Feb.8 (GMM/Inautonews.com) Alain Prost has hit back at the criticism of F1’s ‘power unit’ era.

The F1 legend is an ambassador for the new works team project at Renault, the French carmaker that has struggled so far with the turbo V6 rules.

But Frenchman Prost said F1 is on the right track with its controversial ‘hybrid’ era.

“Let’s go back a few years: all the major manufacturers had more or less the same (V8) engine,” he told Germany’s Auto Motor und Sport.

“That’s why they said ‘We will stop if we cannot show our competence with something that is relevant to the automotive market’,” Prost added. “They all want to prove that they are better than the competition.

“There is much complaining about the dominance of Mercedes, but let’s be honest: they have just done the best job. They deserve to win.

“Sometimes in F1 you just have to accept that someone else is better,” he said.

What Prost is slightly critical of are the restrictive F1 rules, which are making it difficult for stragglers like Renault and Honda to quickly catch up.

“In the past, if you had a problem, in one week you change everything and the week after you take it to the test track. Now there are too many restrictions,” he argues.

But unwinding the clock and simply going back to the screaming V8s of the past, Prost insists, would be wrong.

“I know that many fans would wish for that, but it would be the wrong signal,” he said. “Formula one has to showcase new technology.

“Perhaps a compromise is possible between what the fans want and what the manufacturers need,” Prost added.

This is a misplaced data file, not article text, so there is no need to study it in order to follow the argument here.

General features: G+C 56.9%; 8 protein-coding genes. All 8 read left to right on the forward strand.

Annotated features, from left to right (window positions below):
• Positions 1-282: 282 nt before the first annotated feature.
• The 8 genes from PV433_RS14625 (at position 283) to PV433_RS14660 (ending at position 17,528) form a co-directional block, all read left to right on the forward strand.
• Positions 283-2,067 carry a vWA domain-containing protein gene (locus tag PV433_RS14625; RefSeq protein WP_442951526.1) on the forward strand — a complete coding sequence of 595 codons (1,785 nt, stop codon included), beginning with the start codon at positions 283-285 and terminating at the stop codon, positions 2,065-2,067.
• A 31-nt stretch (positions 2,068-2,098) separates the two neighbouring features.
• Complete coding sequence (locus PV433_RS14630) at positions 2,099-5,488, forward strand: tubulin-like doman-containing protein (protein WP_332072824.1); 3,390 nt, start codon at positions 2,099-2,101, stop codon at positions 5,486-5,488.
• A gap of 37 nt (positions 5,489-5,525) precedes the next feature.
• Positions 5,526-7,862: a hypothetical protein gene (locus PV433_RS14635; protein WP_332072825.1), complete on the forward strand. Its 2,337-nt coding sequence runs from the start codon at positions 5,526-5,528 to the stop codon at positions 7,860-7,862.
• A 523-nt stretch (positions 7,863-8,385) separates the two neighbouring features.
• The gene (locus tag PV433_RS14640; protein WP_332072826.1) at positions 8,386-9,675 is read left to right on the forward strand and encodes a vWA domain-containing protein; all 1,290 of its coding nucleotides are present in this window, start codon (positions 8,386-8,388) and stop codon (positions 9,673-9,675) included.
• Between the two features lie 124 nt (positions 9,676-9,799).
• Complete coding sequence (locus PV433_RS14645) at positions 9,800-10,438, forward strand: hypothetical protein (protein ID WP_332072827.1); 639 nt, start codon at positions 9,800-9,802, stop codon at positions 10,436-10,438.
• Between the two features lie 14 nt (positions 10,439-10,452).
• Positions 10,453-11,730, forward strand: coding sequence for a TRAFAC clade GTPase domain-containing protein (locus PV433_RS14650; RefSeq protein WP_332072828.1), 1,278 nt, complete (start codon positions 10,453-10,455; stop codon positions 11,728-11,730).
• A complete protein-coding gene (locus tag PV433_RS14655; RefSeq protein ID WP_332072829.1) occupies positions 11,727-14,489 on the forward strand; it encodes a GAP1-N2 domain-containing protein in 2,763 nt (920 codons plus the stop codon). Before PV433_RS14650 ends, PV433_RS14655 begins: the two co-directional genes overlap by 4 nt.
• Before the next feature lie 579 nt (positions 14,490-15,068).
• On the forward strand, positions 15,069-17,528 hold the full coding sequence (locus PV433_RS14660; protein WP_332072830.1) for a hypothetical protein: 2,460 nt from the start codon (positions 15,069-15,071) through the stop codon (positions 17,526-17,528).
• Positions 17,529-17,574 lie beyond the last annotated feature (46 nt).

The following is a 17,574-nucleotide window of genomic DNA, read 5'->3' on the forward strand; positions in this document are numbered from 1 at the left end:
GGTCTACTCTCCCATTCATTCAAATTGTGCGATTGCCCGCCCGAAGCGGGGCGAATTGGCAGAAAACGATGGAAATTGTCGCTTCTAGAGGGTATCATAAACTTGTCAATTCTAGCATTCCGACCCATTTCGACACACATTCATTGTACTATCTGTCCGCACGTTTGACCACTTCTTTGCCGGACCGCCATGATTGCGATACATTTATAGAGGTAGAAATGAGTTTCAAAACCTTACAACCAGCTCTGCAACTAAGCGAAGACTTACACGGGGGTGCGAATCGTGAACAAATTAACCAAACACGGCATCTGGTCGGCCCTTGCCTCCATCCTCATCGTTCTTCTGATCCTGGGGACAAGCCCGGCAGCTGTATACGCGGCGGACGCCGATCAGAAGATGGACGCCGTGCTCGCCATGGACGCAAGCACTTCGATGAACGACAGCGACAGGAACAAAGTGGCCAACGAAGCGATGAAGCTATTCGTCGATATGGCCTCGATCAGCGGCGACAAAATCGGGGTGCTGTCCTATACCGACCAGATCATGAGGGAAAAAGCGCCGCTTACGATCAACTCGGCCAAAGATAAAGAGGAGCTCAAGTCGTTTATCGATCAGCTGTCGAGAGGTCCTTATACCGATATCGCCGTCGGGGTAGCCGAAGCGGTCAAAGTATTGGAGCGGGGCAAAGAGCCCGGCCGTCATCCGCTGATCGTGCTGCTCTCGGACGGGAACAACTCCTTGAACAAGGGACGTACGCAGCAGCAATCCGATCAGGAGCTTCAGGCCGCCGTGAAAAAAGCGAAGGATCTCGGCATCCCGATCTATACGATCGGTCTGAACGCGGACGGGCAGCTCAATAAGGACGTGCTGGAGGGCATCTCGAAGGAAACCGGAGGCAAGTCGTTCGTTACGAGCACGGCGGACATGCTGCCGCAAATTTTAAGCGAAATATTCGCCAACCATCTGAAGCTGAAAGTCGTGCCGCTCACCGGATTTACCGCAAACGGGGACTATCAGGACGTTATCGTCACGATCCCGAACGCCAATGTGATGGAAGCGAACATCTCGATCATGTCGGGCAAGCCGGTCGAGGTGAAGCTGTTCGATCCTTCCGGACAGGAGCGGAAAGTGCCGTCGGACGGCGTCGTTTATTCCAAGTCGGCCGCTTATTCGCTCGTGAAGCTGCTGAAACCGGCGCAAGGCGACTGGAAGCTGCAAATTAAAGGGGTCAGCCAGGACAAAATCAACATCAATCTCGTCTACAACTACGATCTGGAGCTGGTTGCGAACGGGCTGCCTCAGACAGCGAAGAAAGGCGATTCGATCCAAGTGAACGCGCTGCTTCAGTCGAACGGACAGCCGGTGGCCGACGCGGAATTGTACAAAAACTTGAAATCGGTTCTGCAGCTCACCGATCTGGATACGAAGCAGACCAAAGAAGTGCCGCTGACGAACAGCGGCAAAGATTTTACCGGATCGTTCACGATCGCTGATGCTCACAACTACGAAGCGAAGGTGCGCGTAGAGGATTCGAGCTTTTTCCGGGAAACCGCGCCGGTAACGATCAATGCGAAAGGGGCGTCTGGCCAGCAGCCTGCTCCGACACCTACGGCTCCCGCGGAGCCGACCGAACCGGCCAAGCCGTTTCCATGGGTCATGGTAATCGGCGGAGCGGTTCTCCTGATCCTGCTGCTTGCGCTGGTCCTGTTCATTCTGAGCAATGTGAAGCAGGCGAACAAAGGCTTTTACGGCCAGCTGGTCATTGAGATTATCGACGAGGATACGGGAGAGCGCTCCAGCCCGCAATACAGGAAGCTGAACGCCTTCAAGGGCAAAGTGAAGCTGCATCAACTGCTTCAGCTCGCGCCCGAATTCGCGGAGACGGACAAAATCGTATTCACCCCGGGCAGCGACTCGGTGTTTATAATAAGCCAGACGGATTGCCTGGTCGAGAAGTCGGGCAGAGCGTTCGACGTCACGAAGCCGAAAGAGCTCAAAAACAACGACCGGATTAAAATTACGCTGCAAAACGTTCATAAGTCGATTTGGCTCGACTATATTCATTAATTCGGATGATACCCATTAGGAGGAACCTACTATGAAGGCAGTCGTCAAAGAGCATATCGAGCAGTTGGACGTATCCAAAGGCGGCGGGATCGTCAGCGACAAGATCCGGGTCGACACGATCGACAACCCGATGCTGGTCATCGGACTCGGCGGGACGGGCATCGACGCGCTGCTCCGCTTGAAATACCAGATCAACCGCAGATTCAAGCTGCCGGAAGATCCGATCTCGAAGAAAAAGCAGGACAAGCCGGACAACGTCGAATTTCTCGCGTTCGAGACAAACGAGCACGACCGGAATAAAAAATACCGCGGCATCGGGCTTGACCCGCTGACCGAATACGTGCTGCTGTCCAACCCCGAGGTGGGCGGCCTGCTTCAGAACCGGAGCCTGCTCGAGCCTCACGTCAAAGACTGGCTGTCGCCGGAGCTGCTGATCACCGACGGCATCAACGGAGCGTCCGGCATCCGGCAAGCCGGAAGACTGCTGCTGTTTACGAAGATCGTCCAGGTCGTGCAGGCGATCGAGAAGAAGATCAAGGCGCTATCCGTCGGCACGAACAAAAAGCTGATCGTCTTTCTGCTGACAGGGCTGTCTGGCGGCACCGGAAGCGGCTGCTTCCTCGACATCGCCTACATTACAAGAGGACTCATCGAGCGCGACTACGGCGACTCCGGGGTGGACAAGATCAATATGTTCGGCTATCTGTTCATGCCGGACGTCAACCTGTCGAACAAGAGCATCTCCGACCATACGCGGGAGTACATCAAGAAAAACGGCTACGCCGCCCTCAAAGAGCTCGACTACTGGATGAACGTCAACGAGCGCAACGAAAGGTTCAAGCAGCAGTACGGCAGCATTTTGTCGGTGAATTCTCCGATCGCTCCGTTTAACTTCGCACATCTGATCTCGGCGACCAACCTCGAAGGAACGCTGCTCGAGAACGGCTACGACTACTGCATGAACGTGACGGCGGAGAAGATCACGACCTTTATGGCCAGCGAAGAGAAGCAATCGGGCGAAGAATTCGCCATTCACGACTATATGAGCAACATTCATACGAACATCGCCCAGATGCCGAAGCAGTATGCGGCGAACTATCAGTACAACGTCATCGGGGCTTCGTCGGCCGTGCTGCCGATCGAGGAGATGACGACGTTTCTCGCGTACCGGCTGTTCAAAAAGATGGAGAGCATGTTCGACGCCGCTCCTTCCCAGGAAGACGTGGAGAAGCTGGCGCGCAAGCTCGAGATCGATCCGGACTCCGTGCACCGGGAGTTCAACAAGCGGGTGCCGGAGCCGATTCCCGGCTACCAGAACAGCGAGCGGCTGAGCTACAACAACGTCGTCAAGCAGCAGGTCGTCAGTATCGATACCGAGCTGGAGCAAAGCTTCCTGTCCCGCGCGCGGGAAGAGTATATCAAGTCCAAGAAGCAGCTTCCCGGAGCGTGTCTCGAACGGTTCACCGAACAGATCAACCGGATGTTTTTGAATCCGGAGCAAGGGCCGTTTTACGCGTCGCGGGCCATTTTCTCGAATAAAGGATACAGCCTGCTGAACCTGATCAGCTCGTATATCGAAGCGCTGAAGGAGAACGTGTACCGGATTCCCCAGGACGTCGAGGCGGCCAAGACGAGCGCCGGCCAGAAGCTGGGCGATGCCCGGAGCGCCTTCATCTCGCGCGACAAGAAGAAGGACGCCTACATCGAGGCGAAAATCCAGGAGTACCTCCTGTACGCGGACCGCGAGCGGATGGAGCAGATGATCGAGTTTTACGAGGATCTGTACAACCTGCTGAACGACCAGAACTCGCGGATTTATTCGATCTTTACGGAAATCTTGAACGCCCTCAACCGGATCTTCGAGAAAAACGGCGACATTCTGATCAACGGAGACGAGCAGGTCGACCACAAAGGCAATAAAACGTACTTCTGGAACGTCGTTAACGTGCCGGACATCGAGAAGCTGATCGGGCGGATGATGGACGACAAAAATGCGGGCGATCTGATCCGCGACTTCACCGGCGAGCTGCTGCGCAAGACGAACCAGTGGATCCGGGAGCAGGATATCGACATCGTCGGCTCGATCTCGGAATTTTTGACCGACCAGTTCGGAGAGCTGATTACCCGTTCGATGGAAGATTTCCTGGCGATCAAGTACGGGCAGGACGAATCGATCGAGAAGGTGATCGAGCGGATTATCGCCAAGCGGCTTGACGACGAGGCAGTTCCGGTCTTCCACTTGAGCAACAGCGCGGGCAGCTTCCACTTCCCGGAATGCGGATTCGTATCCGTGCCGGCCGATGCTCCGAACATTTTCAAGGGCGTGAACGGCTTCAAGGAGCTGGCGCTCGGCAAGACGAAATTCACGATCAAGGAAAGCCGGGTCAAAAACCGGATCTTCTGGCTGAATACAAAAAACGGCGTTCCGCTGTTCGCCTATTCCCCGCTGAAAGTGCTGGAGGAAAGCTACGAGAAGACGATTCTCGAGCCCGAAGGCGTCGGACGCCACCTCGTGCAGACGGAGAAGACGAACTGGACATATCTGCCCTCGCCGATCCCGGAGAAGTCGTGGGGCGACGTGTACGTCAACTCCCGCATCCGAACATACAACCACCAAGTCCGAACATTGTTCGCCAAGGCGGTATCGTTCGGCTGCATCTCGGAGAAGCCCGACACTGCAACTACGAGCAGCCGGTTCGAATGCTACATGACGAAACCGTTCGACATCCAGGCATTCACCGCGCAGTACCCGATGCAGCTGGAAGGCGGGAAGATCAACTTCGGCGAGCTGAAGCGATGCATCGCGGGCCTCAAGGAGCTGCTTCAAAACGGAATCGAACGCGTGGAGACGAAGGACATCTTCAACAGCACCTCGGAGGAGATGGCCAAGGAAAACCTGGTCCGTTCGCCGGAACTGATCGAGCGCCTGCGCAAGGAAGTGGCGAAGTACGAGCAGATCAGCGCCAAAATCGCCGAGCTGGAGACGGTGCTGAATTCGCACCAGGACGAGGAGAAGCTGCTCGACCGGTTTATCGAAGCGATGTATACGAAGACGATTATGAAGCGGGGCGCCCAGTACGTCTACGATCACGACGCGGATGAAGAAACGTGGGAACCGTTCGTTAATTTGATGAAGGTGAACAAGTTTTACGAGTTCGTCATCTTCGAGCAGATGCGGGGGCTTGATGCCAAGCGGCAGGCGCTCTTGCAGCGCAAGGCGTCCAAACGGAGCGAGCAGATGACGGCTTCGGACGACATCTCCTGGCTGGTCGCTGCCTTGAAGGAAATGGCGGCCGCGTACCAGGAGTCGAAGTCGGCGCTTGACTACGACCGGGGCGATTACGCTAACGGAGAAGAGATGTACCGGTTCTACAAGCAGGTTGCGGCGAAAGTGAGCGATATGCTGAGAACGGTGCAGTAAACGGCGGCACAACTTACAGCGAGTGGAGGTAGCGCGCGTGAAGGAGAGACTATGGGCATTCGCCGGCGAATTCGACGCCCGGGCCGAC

Feb.8 (GMM/Inautonews.com) Alain Prost has hit back at the criticism of F1’s ‘power unit’ era.

The F1 legend is an ambassador for the new works team project at Renault, the French carmaker that has struggled so far with the turbo V6 rules.

But Frenchman Prost said F1 is on the right track with its controversial ‘hybrid’ era.

“Let’s go back a few years: all the major manufacturers had more or less the same (V8) engine,” he told Germany’s Auto Motor und Sport.

“That’s why they said ‘We will stop if we cannot show our competence with something that is relevant to the automotive market’,” Prost added. “They all want to prove that they are better than the competition.

“There is much complaining about the dominance of Mercedes, but let’s be honest: they have just done the best job. They deserve to win.

“Sometimes in F1 you just have to accept that someone else is better,” he said.

What Prost is slightly critical of are the restrictive F1 rules, which are making it difficult for stragglers like Renault and Honda to quickly catch up.

“In the past, if you had a problem, in one week you change everything and the week after you take it to the test track. Now there are too many restrictions,” he argues.

But unwinding the clock and simply going back to the screaming V8s of the past, Prost insists, would be wrong.

“I know that many fans would wish for that, but it would be the wrong signal,” he said. “Formula one has to showcase new technology.

“Perhaps a compromise is possible between what the fans want and what the manufacturers need,” Prost added.